I'll leave it to them to explain their motives if they wish. But in the meantime, let's look at the substance of their claims: the idea that "top hockey school" is an inflexible label and that having programs "for a very long time" is a competitive advantage that can't be overcome.
Colorado College and Michigan are both interesting cases. They were arguably the two best programs in the early years of the NCAA's sanctioning of hockey. Michigan won the very first NCAA title in 1948 and added six more by 1964. CC won in 1950 and 1957 and were always in contention for the first decade of the NCAA championships.
A funny thing happened, though. In spite of all that success, both programs fell off the map. Michigan had 25 rough years between their 1964 championship and 1989, six seasons into Red Berenson's tenure. The Tigers topped that, enduring 35 seasons of brutality that even Guy Gadowsky and his sick flow couldn't halt (he played at CC from 1985-1989) and nearly seeing their program end amidst the demolition of the Broadmoor World Arena in 1994.
Yet after literally decades of mediocrity (or worse), both programs bounced back. CC ripped off 10 NCAA tournament appearances in a 12-year stretch from 1993-2006. Michigan has done even better, as they currently own an unreal 22-year streak of NCAA appearances, which includes a pair of national titles. Both are accepted as national powers despite their long periods without success.
Also accepted as national powers: Maine and Miami. The Black Bears started up in 1977 and within 22 years owned a pair of national titles. Miami, established in 1978, was awful into the 1990s until George Gwozdecky started to rebuild the program and Enrico Blasi finished the job. Northern Michigan was born in 1976 and won a national title in 1991. Lake Superior State has never been a particularly successful program other than between 1984 and 1996, but found three national titles under Frank Anzalone and Jeff Jackson. Bowling Green started in 1969, was the 1984 national champion, and following Jerry York's departure to Boston College (which endured six straight losing seasons before and just after his arrival, by the way) in 1994 began a long descent that nearly ended with the program's termination a couple years ago. Notre Dame actually dropped to club hockey during BG's championship season yet was coveted by just about every conference during the CCHA's dismemberment, eventually preceding UConn into Hockey East.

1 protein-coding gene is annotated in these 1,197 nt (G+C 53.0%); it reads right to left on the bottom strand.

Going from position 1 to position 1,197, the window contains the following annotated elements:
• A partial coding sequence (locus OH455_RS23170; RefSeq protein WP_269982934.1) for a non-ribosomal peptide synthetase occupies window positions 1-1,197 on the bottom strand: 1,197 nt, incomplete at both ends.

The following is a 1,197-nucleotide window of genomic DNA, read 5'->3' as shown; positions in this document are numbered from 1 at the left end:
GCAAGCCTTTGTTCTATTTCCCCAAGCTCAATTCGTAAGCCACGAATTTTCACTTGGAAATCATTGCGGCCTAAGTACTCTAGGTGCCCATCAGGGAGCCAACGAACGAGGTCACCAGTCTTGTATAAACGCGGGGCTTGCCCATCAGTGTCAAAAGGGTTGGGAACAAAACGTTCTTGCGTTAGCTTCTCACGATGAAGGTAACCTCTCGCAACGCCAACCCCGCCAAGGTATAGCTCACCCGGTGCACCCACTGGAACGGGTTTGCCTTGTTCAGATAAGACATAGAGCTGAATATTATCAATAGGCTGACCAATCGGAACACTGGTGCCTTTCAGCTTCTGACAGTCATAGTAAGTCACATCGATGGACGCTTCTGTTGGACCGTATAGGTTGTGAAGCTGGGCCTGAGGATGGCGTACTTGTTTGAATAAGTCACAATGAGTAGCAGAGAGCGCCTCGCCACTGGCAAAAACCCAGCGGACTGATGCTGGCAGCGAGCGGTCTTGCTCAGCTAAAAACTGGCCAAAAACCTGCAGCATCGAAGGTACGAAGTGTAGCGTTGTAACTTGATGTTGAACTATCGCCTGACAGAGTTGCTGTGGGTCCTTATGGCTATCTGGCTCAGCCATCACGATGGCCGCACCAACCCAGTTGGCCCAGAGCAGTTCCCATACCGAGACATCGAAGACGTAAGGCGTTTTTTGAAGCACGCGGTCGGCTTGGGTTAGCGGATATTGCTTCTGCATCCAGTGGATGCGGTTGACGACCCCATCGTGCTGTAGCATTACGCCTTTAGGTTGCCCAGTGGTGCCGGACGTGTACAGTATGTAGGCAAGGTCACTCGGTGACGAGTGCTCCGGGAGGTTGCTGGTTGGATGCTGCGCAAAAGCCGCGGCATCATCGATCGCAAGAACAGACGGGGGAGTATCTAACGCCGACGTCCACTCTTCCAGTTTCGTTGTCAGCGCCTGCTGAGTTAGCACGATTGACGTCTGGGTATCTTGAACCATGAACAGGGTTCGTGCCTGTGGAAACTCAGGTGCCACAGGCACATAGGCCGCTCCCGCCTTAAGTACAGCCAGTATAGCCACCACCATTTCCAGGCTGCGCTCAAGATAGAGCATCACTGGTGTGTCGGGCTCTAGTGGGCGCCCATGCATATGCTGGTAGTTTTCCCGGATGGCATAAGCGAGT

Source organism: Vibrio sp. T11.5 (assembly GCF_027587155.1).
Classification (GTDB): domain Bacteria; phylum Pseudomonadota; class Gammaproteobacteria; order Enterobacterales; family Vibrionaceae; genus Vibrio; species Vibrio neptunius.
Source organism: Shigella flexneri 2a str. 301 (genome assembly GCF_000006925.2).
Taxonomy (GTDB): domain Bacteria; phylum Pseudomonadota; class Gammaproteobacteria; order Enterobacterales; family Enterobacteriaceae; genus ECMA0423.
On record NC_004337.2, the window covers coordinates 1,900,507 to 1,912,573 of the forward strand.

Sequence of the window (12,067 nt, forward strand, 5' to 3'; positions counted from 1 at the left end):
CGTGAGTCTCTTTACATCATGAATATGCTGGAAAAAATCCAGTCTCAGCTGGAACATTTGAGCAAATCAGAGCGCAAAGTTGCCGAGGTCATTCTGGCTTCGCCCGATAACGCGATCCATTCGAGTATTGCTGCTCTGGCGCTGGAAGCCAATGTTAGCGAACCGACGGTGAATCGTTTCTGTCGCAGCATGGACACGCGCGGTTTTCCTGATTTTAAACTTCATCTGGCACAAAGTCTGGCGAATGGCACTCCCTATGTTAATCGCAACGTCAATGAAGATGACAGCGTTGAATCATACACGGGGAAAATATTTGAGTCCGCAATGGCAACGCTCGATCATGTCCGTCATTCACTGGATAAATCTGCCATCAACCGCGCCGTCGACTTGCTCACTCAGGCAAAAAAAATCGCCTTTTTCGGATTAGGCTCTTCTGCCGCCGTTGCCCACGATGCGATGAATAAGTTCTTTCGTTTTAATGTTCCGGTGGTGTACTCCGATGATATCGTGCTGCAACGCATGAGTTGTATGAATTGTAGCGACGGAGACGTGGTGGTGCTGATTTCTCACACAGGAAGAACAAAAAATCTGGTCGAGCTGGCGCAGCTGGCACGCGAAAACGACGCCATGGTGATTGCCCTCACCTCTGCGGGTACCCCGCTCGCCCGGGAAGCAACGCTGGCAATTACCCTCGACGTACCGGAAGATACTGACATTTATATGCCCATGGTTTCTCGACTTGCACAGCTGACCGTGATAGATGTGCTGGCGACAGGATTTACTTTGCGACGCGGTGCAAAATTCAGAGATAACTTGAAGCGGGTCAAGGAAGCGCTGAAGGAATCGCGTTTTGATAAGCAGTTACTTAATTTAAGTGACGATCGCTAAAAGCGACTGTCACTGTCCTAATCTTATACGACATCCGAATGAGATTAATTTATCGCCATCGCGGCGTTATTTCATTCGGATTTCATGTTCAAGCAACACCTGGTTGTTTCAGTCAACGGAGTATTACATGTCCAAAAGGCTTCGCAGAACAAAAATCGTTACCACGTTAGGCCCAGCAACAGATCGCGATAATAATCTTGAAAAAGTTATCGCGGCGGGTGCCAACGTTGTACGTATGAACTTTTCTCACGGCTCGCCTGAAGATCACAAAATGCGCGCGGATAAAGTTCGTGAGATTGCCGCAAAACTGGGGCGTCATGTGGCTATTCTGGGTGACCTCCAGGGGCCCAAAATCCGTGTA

|Banners don't skate, nor can they save your program from being cut.|
Let's get one thing straight: the landscape changes. It's a highly-competitive sport, and if your skates dull for even an instant, you're in trouble with plenty of programs working hard to take your spot on the mountain. Being good now doesn't guarantee being good ten years from now. Being bad now doesn't guarantee being bad ten years from now. Sure, it may be a predictor, but inertia can be and often is overcome, in both directions. And being around forever? Princeton's been playing hockey since 1901. Gadowsky coached there for seven years and led the Tigers to two of their three NCAA tournament appearances. Ever. Brown is the third-oldest program out there and has been Division I since there's been a DI. Anyone betting on them in a hypothetical matchup with Union, which has been in DI since 1991, at the moment?
I could go on, but I think I've made my point. Yes, there are also programs like UMass and Minnesota State, which haven't really done much of anything since elevating to DI in 1993 and 1996, respectively. But a very good proportion have. Some programs generally stay on top, some generally stay on the bottom. But that's a guideline, not a law. Penn State's starting on the bottom and UConn's "starting" close to the bottom, but that doesn't mean they'll be there forever. I'm not promising that either will be successful, because it's by no means an easy process, but I am promising that they're not precluded from the possibility of it.
So there it is. If you're interested in more, I took a closer look at the last five programs to go from nothing to DI (UNO, Miami, Maine, Northern Michigan and Alaska-Anchorage) and how they compare to Penn State in a two parter (Part I, Part II) back before anyone read this blog.